DFW Music News

Hip-Hop Artist Jackie Faye Is a Whole Lot 'Nawf' And a Little Bit Cuntry

Jackie Faye is a multi-cultural force in DFW music.
Jackie Faye is a multi-cultural force in DFW music. Ryan Chung
Jackie Faye’s newest album, Cuntry, is an EP that can be described as, in a word, original. It's very much a product of its enigmatic and almost obsessively peculiar creator. In an already male-dominated field of hip-hop, Faye has by sheer hustle carved out a space for her music as a queer, Asian-American female who also plays guitar as she sings and raps.

“I named it that because I like the word and also it represents the body of work accurately, that feeling when I know what I want, go for it and get it but piss people off cause I’m a woman," Faye says. "So they judge me/hate me for it and I’m like OK, let’s be cunt-ry. Also there are country music elements not from a beer-drinking music standpoint but country like the South … Country like UGK and Erykah, country like Beyoncé, or Solange or Nelly.”

One of her songs, “찌개” (pronounced "Jjigae" for non-Korean speakers) perhaps best encapsulates her unique approach to music. Over a jazzy hip-hop beat produced in tandem with Faye’s sparse guitar, she raps, “I’m in the booth / Y’all bitches boo / All of my life dealing with flipping the rotten shit, making it soup."
She is, of course, referring to Jjigae, the kimchi soup that's a Korean staple.

“At the end of the day I'm just a young shawty from the Nawf,” Faye says of her home neighborhood of Far North Dallas, known affectionately as "The Nawf" by its denizens. “Shoutout to Audelia and Skillman. Just trying to give back to the flavor of the city, gochujang and five-spice in the mix.”

This mix of humility and humor is as commonplace in Faye’s personality as it is in her music. She attributes part of it to a now rear-view (but recent) experience with cancer.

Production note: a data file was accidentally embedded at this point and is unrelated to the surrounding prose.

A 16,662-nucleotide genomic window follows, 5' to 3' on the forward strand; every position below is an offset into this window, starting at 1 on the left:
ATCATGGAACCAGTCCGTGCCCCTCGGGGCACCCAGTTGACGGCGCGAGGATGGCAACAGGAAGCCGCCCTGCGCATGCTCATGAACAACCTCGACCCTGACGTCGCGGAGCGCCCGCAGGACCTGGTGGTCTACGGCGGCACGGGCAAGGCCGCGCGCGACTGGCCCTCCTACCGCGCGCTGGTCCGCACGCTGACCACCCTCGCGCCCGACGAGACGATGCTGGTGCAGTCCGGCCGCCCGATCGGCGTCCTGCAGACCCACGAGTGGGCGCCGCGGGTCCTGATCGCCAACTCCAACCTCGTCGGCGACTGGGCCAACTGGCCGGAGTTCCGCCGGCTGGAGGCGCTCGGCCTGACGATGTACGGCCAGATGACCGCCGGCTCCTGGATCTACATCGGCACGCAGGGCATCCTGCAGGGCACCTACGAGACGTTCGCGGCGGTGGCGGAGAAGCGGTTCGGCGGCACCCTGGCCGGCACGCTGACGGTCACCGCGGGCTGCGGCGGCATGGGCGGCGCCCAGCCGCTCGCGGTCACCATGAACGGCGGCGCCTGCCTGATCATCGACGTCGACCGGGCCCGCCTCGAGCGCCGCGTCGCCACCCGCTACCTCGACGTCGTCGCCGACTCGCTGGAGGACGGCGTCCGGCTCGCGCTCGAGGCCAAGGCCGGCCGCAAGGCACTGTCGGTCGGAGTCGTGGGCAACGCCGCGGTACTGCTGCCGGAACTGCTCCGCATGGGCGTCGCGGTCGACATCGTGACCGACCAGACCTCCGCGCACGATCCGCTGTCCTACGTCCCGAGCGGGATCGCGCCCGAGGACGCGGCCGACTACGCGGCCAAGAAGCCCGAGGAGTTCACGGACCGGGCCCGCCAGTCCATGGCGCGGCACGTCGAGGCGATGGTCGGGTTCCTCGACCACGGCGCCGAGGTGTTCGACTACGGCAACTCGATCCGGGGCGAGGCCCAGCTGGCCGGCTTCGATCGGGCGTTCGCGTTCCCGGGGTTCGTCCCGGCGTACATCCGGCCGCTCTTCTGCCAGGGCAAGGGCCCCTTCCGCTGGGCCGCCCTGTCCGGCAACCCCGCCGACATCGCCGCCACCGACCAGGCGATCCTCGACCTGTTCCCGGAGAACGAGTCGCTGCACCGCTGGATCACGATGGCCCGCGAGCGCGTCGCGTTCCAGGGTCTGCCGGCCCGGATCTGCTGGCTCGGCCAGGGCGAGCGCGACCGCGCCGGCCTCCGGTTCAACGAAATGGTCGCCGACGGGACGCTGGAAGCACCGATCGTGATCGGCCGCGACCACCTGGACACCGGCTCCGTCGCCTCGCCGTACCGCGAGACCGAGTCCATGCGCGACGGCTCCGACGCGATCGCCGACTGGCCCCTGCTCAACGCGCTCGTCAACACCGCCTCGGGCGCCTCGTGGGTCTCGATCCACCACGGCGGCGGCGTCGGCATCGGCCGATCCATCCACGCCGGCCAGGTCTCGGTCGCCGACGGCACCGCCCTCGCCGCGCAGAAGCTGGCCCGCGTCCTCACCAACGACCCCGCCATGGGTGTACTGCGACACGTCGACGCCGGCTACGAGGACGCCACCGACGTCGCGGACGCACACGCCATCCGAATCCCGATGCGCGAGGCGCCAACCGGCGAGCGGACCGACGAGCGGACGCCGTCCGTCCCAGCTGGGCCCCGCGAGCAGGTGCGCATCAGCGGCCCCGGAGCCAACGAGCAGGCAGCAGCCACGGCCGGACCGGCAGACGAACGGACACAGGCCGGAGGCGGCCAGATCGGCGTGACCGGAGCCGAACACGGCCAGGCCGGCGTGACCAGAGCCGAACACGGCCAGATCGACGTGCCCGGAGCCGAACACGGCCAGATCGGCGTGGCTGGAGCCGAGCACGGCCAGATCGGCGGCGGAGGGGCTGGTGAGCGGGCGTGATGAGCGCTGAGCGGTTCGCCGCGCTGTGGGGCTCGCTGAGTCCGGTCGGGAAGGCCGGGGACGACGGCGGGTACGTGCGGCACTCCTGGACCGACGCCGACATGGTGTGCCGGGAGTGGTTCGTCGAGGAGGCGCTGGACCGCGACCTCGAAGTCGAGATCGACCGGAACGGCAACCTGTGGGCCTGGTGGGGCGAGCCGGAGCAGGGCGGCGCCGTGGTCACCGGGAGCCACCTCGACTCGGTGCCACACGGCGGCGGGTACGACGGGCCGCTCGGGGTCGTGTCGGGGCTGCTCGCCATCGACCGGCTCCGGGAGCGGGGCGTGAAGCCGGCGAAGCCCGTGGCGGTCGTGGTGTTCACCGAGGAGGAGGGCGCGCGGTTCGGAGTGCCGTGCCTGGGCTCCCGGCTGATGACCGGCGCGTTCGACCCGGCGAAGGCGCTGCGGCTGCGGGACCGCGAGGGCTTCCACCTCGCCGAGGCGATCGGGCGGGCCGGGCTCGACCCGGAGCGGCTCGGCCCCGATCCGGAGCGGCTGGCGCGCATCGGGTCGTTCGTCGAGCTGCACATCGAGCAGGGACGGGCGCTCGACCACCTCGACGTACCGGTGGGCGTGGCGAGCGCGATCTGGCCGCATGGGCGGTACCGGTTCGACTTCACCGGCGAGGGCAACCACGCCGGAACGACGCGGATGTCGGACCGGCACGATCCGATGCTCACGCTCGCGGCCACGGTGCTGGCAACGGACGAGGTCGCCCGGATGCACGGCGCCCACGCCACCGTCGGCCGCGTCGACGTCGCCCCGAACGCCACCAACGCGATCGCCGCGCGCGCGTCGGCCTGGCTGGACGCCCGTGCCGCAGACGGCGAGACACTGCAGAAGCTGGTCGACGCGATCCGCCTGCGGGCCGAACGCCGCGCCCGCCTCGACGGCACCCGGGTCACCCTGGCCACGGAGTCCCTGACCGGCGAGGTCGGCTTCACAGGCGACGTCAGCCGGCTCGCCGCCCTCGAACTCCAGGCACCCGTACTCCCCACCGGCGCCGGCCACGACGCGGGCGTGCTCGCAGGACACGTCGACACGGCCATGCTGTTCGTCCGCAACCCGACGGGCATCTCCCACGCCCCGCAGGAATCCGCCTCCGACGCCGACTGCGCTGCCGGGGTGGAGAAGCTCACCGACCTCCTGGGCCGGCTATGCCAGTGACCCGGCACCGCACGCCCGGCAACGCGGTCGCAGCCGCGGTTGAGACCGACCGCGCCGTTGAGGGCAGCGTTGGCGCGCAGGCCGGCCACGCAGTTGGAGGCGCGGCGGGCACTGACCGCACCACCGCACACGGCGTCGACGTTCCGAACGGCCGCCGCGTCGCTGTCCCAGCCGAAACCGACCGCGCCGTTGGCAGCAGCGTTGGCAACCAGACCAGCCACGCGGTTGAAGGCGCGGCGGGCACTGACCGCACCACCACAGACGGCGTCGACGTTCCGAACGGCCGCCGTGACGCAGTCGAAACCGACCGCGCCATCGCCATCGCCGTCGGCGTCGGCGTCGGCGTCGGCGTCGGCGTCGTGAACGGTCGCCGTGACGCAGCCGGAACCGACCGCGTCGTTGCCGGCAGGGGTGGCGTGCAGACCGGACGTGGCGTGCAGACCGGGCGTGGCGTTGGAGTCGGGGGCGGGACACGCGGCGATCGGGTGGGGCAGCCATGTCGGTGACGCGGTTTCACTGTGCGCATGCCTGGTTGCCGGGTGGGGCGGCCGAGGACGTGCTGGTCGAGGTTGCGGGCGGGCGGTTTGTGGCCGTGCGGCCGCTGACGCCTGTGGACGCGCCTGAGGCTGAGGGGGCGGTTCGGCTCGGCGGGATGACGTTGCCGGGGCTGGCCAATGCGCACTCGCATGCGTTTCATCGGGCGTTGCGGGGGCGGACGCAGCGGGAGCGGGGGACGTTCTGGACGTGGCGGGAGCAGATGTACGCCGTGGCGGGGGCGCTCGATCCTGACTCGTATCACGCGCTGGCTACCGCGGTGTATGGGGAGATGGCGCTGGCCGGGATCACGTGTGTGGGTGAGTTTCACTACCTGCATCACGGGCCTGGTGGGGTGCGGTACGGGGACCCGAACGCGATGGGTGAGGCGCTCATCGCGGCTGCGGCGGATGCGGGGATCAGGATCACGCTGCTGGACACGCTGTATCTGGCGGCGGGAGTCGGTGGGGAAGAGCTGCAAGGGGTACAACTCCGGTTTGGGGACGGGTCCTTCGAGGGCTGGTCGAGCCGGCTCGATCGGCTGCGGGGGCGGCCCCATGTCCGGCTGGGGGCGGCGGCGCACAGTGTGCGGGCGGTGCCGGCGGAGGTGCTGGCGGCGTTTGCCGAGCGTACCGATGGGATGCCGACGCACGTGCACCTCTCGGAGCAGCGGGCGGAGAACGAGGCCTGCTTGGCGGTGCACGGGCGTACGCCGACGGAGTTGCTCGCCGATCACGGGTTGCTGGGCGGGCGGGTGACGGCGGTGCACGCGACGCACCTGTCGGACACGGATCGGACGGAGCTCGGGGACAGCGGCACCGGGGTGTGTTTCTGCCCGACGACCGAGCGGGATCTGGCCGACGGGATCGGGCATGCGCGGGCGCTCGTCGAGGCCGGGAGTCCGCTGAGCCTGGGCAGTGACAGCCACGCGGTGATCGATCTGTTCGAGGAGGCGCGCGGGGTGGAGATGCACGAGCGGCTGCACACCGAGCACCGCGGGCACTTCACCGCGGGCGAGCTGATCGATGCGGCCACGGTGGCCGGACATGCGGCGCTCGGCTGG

“It’s not like it was a good cancer but every single doctor said if they were to pick a cancer it would be that one," she says. "It was scary in that you were forced to confront your own mortality, think about how human we are … We aren’t gods, we can plan out shit as much as we want but we really don't know what the fuck is going to happen.

“It forced me to think about if I die tomorrow how I want to experience the rest of my life. If I didn’t want to experience anything I could just kill myself. But really, though, it’s keep going or give up.”

What could have been tragedy turned into a sense of urgency that turned into hustle. Faye put her nose to the grindstone to complete Cuntry, her first EP after a string of singles.

“At the end of the day I'm just a young shawty from the Nawf." – Jackie Faye

tweet this

One of the highlights is a song so good she recorded it twice, “FTS (Fuck That Shit).” The first is with Faye solo and the second as a reprise with three Dallas artists — Honin, Maya Piata and Small Town — forming her backup crew, echoing the chorus “Fuck that shit / Baby I ain’t doin’ it / And if you want me to / then fuck you.”

The three musicians' voices, together with Faye’s more subdued delivery, give what otherwise could be considered vulgar lyrics a sense of almost otherworldly beauty, capturing the listener and putting them in the song.

Currently, Faye is in Los Angeles promoting the album, playing shows and planning her next moves, but she'll be back in Dallas soon enough.

More recently, Faye recorded a video for “FTS” with her red Gibson SG guitar and her backup singers in tow, featuring Dallas’ renowned skyline and highway spaghetti in the background.

“All the songs on Cuntry with no O started with two chords and a guitar, every single song, so we wanted to bring it back to its rawest form and I think it was my young cousin that said, ‘I think it would be really cool if it was you and three bad bitches singing around you,'" Faye says of the video. "So we said OK, and the homie and manager Bran Movay, he arranged the vocals on top of it and I wanted Dallas to feel like as much of a character as possible and I wanted it to feel live.”

Listen to Jackie Faye’s EP Cuntry below:
KEEP THE DALLAS OBSERVER FREE... Since we started the Dallas Observer, it has been defined as the free, independent voice of Dallas, and we'd like to keep it that way. With local media under siege, it's more important than ever for us to rally support behind funding our local journalism. You can help by participating in our "I Support" program, allowing us to keep offering readers access to our incisive coverage of local news, food and culture with no paywalls.